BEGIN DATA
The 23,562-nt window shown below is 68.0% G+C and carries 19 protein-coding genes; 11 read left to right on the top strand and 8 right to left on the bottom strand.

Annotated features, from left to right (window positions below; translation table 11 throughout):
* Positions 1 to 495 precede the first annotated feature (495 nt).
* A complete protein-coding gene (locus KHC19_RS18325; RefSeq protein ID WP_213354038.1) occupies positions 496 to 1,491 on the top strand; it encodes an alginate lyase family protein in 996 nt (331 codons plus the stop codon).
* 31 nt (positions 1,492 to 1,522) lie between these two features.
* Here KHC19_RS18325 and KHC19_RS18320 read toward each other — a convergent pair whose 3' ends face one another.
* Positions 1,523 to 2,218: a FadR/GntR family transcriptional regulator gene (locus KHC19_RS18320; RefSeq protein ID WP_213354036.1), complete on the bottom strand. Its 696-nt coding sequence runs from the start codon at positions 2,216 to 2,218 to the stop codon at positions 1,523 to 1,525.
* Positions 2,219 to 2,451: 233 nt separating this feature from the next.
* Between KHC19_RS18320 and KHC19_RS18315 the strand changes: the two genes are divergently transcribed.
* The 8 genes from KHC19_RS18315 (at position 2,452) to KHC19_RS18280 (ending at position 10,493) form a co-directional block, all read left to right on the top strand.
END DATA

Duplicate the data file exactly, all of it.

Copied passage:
The 23,562-nt window shown below is 68.0% G+C and carries 19 protein-coding genes; 11 read left to right on the top strand and 8 right to left on the bottom strand.

Annotated features, from left to right (window positions below; translation table 11 throughout):
* Positions 1 to 495 precede the first annotated feature (495 nt).
* A complete protein-coding gene (locus KHC19_RS18325; RefSeq protein ID WP_213354038.1) occupies positions 496 to 1,491 on the top strand; it encodes an alginate lyase family protein in 996 nt (331 codons plus the stop codon).
* 31 nt (positions 1,492 to 1,522) lie between these two features.
* Here KHC19_RS18325 and KHC19_RS18320 read toward each other — a convergent pair whose 3' ends face one another.
* Positions 1,523 to 2,218: a FadR/GntR family transcriptional regulator gene (locus KHC19_RS18320; RefSeq protein ID WP_213354036.1), complete on the bottom strand. Its 696-nt coding sequence runs from the start codon at positions 2,216 to 2,218 to the stop codon at positions 1,523 to 1,525.
* Positions 2,219 to 2,451: 233 nt separating this feature from the next.
* Between KHC19_RS18320 and KHC19_RS18315 the strand changes: the two genes are divergently transcribed.
* The 8 genes from KHC19_RS18315 (at position 2,452) to KHC19_RS18280 (ending at position 10,493) form a co-directional block, all read left to right on the top strand.